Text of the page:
The Essentials: Karina Canellakis conducts the St. Louis Symphony Orchestra and violinist Ray Chen Friday at 10:30 am and Saturday at 8 pm, January 18 and 19. The concerts take place at Powell Symphony Hall, 718 North Grand in Grand Center.

Saturday, January 12, 2019

St. Louis theatre calendar for the week of January 14, 2019

We have new shows this week from (among others) Circus Harmony, The Rep, Max and Louie, and Mariposa Productions, along with the monthly singers open mic at Sophie's, hosted by yours truly.

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Circus Harmony presents Accelerando - A Circus Spy Thriller Saturdays at 12 and 2 pm and Sundasy at 2 pm, January 19 - 27. "The annual show features Circus Harmony's flying children with all new acts including Chinese Pole and Hoop Diving, some coached by Circus Harmony graduates who are touring the world performing these acts with Cirque du Soleil and les 7 Doigts de la Main!" Performances take place at City Museum, downtown. For more information www.circusharmony.org/accelerando.

Alabama Story
Photo by John Gitchoff
The Repertory Theatre of St. Louis presents the drama Alabama Story running through January 27th. "A determined librarian and a segregationist senator face off over an innocent children’s book in 1959 Montgomery. Depicting the marriage of two rabbits – who happen to have different-colored fur – the story has Sen. E.W. Higgins calling for a book ban. But even as the pressure mounts, librarian Emily Wheelock Reed refuses to yield to censorship. Inspired by true events, Alabama Story is a stirring testament to free expression." Performances take place at the Loretto-Hilton Center on the Webster University campus. For more information: repstl.org,

The Lemp Mansion Comedy-Mystery Dinner Theater presents Bullets in the Bathtub through April 13. The Lemp Mansion is at 3322 DeMenil Place. For more information: lempmansion.com.

Canfield Drive
Photo by Peter Spack
The Black Rep presents the world premiere of Canfield Drive running through January 27. "In this World Premiere production, two high-powered news reporters from across the aisle are thrown together during a ratings frenzy in Ferguson, Missouri, following the shooting of unarmed teenager Michael Brown. As they untangle the real cause of Brown's death, they struggle to keep their own secrets out of the spotlight. Created from diverse interviews of people from around the corner and around the world, Canfield Drive shines a light of hope as it wrestles with the greatest questions of our age. Canfield Drive, written by Kristen Adele Calhoun and Michael Thomas Walker, is a National Performance Network (NPN) Creation and Development Fund Project co-commissioned by 651 Arts in partnership with The St. Louis Black Repertory Company, and NPN." Performances take place at the Edison Theatre on the Washington University campus. For more information: theblackrep.org.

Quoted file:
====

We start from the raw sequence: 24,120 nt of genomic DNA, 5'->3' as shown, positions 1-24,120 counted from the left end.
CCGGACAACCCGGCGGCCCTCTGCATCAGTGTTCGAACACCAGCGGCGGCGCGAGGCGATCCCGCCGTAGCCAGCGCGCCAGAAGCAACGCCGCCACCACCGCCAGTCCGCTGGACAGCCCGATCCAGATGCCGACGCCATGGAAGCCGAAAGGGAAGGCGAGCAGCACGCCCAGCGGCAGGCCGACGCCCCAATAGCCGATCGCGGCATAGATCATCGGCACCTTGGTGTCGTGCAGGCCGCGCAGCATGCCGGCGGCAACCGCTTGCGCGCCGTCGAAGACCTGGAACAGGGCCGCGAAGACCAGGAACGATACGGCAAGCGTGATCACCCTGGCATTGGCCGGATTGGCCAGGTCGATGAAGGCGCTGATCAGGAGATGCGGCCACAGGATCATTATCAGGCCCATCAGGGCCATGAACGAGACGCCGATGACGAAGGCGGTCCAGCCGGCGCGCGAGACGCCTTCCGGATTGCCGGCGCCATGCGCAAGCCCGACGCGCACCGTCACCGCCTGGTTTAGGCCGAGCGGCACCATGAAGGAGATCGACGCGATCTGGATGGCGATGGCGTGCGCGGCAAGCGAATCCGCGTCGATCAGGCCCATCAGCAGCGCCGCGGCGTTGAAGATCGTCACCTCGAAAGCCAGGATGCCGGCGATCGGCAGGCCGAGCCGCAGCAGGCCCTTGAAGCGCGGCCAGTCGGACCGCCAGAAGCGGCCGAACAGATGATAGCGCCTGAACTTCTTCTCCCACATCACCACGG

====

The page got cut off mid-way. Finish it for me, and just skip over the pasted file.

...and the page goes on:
CSZ St. Louis presents The ComedySportz Show on Saturday nights at 7:30 pm. The show is "action-packed, interactive and hilarious comedy played as a sport. Two teams battle it out for points and your laughs! You choose the winners the teams provide the funny!" Performances take place on the second floor of the Sugar Cubed, 917 S Main St. in St Charles, Mo. For more information: www.cszstlouis.com.

The St. Louis Family Theatre Series presents the Two Beans Productions presentation of Dr. Seuss's The Cat in the Hat Saturday and Sunday at 2 pm, January 19 and 20. " From the moment his tall, red-and-white-striped hat appears around the door, Sally and her brother know that The Cat in the Hat is the funniest, most mischievous cat they have ever met. With the trickiest of tricks and the craziest of ideas, he is certainly fun to play with. And he turns a rainy afternoon into an amazing adventure. But what will Mum find when she comes home...?" Performances take place at the Florissant Civic Center Theatre at Parker and Waterford in Florissant, MO. For more information, call 314-921-5678 or visit florissantmo.com.

Kirkwood Theatre Guild presents the thriller I'll Be Back Before Midnight through January 20. "The play centers on the experiences of Jan, a young wife who recovering from a nervous disorder. She and her husband rent a remote cabin from an odd farmer who delights in telling gruesome ghost stories. Then the husband's strange sister arrives, and all manner of frightening events occur. What happens to fragile Jan as bodies appear and disappear give this classic thriller its tremendously frightening impact." Performances take place in the Robert G. Reim Theatre of the Kirkwood Community Center, 111 South Geyer Road. For more information, call 314-821-9956 or visit ktg-onstage.org.

Debby Lennon